19 Jan 2022
What does the tractor of the future look like and how will it be fuelled?
Tractors of the future will be a mix of different fuel types and innovative tech and there are two key drivers: reducing emissions, and precision farming. We can expect a steep rise in autonomous tractors and robots on farms, and more variation in machinery designed for specific purposes. The machines will be fuelled by a mixture of renewable electricity (batteries), hydrogen and biomethane, at least in the relatively short-term, according to Mike Woollacott, MD of Greenwatt Technology. Mike will be Exploring applications for on farm renewable energy, including transport, at Low Carbon Agriculture show, taking place at the NAEC, Stoneleigh, on 8 and 9 March 2022. “Tractors below 50 horsepower can be battery-powered, and I see these being multi-tooled, with bolt on and off systems and predict there will be a rise of smaller machines and robots specifically developed for precision techniques. “For larger vehicles, if we can’t replace a high-power fuel like diesel with a battery, we need something that can replace it. Hydrogen has the power. However, there are some caveats; Hydrogen has supply limitations, also hydrogen fuel cell powered systems may not be ideally suited to operate well under vibration and dusty field conditions.” On the hydrogen supply issue, Mike explains the prospect of farms producing their own hydrogen through a process of electrolysis using renewable electricity from solar or wind to split water into hydrogen and oxygen. “But currently electrolysis is expensive to justify at farm scale,” Mike warns. “Perhaps a hydrogen and battery hybrid will provide the solution of adequate power with zero emissions,” Mike says. “Biomethane sourced from upgraded biogas from on farm AD plants is already available but this solution depends on access to gas powered tractors and enough AD units,” Mike says. “Ultimately, tractors of the future could all look very different,” adds Mike. Advances in the cost and efficiency of batteries and alternative fuels in the automotive industry should spill over into the prospects for tractors and other agricultural machinery, according to Neil Wallis at Zemo Partnership, the not-for-profit organisation helping to accelerate transport to zero emissions. “Enabling sustainable farm production - using less energy and inputs - is expected to be a core tenet of future product design. Farmers will be encouraged to move away from heavier equipment to help reduce soil compaction, allowing fields to absorb and sequester more carbon dioxide from the atmosphere,” says Neil. “There are an array of opportunities connected with the production of renewable energy, especially wind and solar, by farmers which, ultimately may be used in transport, either directly as electricity or renewably-sourced hydrogen,” adds Neil. Another opportunity for farmers is the evolution of rural charging infrastructure, where the agricultural industry could be central, explains Lisa Howkins at NFU Energy. “Research has shown that if we are to meet demand and hit decarbonisation targets, the UK needs to be installing 40-50 new chargers every day for the next 10 years.1 “To help every farmer in the UK become part of a net zero sector by 2040, NFU Energy has launched its Renewable Energy Solutions and Electric Vehicles services. “We have partnered with three specialists in this area to ensure we can cater for the entire farming community. Our services cover, standalone chargers, multiple same-site chargers, and land-leasing arrangements, giving landowners the opportunity to earn a rental income. Our offering provides EV drivers access to the fastest charging available,” says Lisa. Farmers wanting to find out about opportunities in low emission vehicles, renewable energy, and sustainable farming, are invited to attend Low Carbon Agriculture Show, at the NAEC, Stoneleigh on 8 and 9 March 2022, where there is a dedicated conference sessions on Low Emission Vehicles and Machinery. The session will be chaired by James McGeachie, technical and programme director at Zemo Partnership and speakers and topics include:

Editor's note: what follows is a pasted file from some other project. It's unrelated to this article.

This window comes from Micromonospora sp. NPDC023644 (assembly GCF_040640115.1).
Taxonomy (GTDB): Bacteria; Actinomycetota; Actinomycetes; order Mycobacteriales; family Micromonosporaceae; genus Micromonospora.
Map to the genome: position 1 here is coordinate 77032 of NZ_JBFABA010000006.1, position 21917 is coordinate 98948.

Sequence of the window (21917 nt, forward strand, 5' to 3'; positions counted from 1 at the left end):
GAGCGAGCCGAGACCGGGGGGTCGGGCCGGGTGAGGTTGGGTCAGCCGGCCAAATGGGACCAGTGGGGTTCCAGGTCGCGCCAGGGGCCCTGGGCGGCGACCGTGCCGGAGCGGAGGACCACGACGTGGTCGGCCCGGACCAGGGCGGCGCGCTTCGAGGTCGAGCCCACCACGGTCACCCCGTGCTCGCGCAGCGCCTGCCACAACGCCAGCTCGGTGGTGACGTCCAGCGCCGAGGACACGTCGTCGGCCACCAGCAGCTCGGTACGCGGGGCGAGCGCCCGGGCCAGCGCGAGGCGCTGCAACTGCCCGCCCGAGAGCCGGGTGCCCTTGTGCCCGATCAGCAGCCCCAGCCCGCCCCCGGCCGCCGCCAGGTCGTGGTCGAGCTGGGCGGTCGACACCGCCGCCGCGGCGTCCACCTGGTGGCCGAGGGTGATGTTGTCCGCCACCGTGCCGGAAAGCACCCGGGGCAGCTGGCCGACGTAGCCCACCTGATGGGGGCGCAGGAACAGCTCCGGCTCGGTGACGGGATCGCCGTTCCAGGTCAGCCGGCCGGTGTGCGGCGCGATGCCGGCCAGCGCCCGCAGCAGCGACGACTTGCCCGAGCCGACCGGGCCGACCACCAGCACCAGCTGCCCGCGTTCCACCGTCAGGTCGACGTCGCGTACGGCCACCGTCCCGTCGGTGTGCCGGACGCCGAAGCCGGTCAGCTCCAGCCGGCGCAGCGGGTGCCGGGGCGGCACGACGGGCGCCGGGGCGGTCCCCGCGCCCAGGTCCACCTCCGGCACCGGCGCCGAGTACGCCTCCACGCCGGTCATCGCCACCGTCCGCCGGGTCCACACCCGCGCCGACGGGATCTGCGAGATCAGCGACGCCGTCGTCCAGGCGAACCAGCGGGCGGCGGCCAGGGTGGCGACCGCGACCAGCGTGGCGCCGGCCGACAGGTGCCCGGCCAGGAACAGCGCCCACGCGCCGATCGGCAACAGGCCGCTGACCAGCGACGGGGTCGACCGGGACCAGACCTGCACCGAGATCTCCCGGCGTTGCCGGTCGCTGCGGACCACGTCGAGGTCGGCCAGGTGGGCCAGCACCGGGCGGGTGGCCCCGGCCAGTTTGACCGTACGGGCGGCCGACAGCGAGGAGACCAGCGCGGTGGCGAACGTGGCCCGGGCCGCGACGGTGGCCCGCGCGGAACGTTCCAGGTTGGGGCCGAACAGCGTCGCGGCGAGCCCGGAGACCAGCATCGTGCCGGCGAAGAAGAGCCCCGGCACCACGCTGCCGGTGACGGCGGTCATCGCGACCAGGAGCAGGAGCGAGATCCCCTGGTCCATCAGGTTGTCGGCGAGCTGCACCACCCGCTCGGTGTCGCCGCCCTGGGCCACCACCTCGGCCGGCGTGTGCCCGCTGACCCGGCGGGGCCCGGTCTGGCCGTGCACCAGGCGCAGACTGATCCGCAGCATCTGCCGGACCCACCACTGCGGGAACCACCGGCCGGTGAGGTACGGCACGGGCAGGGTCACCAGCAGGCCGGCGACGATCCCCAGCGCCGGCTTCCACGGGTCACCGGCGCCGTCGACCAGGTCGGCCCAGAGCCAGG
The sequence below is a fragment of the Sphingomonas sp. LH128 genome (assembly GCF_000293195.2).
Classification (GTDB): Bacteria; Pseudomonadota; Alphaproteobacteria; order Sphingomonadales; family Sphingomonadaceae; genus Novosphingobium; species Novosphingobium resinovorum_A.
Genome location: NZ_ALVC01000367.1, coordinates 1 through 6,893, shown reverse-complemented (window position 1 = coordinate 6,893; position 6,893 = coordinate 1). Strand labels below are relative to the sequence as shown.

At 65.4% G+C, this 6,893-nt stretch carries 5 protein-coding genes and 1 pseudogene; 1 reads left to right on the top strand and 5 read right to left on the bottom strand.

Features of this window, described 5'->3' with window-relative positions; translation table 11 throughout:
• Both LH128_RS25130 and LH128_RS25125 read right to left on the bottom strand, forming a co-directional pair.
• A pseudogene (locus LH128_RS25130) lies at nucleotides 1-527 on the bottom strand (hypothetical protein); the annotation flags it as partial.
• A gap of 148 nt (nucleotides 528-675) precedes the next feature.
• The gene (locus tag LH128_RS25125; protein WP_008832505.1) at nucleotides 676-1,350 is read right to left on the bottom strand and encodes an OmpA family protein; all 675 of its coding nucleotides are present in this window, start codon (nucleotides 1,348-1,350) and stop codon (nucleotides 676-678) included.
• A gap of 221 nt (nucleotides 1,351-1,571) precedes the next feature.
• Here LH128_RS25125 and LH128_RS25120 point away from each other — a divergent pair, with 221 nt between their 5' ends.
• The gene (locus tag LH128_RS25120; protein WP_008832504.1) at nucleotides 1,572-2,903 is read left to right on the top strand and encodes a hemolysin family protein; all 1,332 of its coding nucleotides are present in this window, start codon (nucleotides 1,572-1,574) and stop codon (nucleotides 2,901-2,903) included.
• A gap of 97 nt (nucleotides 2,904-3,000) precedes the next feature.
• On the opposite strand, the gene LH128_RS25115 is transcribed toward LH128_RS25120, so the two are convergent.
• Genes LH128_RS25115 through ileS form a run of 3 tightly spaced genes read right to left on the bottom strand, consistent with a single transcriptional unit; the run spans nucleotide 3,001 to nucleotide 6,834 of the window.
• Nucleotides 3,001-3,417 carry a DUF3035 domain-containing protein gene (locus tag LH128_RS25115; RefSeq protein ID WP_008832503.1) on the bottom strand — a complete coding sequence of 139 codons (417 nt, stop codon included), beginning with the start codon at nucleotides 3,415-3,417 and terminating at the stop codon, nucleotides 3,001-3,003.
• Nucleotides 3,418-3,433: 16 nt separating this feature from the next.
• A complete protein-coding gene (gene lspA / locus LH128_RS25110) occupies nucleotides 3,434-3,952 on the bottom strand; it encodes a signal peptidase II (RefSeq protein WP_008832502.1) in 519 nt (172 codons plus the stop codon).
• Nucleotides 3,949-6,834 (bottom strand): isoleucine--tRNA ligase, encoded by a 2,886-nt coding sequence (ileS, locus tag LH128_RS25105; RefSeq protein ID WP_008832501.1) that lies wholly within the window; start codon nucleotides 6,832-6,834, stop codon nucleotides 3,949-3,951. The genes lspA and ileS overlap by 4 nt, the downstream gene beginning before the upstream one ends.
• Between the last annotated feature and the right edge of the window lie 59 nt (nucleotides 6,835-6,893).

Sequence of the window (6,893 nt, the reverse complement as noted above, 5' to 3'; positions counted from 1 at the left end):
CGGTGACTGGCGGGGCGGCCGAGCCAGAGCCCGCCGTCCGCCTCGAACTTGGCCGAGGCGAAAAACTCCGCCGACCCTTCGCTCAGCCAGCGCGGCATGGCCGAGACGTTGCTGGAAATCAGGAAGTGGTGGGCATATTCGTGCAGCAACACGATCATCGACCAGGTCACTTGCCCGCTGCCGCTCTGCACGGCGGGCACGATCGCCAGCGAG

- Matt Edwards, senior policy advisor at the department for transport, will present on ‘Decarbonising our transport system – what’s the plan?’;
- Lisa Howkins, Sales and marketing director, NFU Energy, will present on ‘Understanding the feasibility and opportunities associated with EV charging’;
- Gareth Deakin, senor project delivery lead at APC UK, will be taking a closer look at the methane powered tractor.